Issue of bonus shares does not result in inflow of fresh funds or increase in the capital employed
The Supreme Court on Thursday resolved a prolonged legal controversy over the nature of expenses incurred by a company in issuing bonus shares, ruling that it cant be taxed.
The court agreed with the earlier rulings of Bombay and Calcutta high courts on the same issue and held that the views of Gujarat and Andhra Pradesh high courts were erroneous.
The judgment is a fall out of a dispute between General Insurance Corporation and Commissioner of Income Tax, Mumbai, over the on whether the expenditure incurred in issuing bonus shares is entitled to tax relief.
GIC, which has four subsidiaries, filed a return on income of over Rs. 58.52 crore for 1991-92. The Income Tax department disallowed a few expenses incurred as revenue expenditure, one of them being over Rs. 1.4crore incurred towards the stamp duty and registration fees, paid in connection with the increase in authorized share capital.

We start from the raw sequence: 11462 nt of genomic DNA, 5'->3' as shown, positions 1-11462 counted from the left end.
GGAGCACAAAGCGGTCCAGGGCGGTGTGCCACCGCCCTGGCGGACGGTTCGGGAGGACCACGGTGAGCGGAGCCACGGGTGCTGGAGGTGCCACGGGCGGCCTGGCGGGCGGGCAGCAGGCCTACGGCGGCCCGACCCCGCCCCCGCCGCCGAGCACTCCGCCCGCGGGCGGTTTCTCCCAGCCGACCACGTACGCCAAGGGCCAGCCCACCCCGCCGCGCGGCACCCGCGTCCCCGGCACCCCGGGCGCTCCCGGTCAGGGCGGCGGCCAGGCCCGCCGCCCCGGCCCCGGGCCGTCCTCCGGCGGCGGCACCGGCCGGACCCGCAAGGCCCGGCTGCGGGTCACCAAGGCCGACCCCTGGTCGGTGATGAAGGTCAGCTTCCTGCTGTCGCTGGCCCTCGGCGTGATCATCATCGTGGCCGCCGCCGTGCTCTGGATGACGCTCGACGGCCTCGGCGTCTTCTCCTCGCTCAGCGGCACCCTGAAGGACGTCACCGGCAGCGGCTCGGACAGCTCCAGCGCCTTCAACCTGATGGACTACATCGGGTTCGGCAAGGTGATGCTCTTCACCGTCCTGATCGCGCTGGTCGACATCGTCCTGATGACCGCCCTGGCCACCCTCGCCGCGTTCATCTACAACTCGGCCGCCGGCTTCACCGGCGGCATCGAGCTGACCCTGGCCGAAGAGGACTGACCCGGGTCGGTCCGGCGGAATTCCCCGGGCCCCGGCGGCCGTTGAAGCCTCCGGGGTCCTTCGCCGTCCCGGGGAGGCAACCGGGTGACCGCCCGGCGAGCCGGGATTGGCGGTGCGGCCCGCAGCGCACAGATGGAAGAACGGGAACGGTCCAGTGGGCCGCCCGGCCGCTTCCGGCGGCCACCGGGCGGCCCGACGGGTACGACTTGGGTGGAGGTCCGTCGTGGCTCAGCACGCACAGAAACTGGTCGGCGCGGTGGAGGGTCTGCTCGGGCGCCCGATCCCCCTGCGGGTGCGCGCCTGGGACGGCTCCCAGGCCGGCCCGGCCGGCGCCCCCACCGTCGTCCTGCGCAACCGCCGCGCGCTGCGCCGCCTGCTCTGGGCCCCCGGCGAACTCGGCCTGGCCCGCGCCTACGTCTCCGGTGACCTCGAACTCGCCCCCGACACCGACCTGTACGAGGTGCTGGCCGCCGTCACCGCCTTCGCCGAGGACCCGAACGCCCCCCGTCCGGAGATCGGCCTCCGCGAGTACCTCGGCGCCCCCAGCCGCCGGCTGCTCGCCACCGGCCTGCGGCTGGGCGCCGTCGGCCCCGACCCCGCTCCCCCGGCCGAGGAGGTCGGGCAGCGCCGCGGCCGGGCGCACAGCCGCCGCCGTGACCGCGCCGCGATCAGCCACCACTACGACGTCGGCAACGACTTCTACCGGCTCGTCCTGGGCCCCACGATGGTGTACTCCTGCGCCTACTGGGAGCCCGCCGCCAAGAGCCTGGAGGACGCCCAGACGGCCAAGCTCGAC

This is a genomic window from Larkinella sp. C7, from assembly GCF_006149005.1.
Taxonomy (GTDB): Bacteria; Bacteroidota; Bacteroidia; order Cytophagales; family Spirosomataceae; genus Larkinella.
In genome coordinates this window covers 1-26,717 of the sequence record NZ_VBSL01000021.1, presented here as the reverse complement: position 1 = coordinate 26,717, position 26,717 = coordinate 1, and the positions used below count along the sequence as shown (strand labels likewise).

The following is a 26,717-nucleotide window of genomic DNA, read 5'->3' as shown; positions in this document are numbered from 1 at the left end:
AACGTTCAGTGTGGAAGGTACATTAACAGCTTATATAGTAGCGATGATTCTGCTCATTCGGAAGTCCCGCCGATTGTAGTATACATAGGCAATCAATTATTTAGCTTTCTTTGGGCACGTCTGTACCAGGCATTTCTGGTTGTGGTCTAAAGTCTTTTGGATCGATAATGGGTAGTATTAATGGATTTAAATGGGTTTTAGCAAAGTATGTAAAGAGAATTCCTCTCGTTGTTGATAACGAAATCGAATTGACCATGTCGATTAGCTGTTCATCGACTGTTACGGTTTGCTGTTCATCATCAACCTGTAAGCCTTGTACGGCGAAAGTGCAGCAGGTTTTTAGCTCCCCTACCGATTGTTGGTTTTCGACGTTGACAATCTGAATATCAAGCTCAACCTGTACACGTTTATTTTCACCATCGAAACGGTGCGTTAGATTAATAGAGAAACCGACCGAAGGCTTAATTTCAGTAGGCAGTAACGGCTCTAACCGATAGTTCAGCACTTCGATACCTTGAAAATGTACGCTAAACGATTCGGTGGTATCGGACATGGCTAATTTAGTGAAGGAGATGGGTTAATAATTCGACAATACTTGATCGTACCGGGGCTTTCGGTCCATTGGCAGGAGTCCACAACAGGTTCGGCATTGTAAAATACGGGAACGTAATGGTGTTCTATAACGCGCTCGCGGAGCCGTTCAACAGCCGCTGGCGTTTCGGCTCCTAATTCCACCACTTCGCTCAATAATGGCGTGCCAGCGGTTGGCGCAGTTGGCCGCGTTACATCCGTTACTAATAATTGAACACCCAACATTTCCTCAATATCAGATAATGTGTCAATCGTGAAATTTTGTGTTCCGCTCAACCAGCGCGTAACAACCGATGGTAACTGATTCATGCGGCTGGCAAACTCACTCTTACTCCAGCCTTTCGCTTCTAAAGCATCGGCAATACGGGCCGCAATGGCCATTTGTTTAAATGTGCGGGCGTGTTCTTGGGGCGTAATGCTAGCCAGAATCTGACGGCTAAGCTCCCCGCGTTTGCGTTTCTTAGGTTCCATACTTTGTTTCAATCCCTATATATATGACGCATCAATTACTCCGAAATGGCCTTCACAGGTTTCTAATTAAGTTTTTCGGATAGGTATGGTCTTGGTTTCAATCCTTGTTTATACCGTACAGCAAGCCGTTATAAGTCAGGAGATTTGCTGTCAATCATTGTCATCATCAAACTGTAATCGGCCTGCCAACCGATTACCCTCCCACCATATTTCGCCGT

GIC had, during the accounting year, incurred expenditure separately for the increase of its authorised share capital and the issue of bonus shares.
According to the IT Department , the expenses incurred were towards a capital asset of a durable nature for the acquisition of a capital asset and, therefore could only be attributable towards the capital expenditure. The GIC challenged this.
A Bench of Justices Ashok Bhan and Markandey Katju observed that issuance of bonus shares does not result in any inflow of fresh funds or increase in the capital employed, the capital employed remains the same.
Issuance of bonus shares by capitalisation of reserves is merely a reallocation of companys fund, they said, while giving an illustration indicating that bonus shares leaves the capital employed untouched before and after issuance of bonus shares. Issue of bonus shares doesnt add to inflow of fresh funds or increase in the capital employed, the bench said.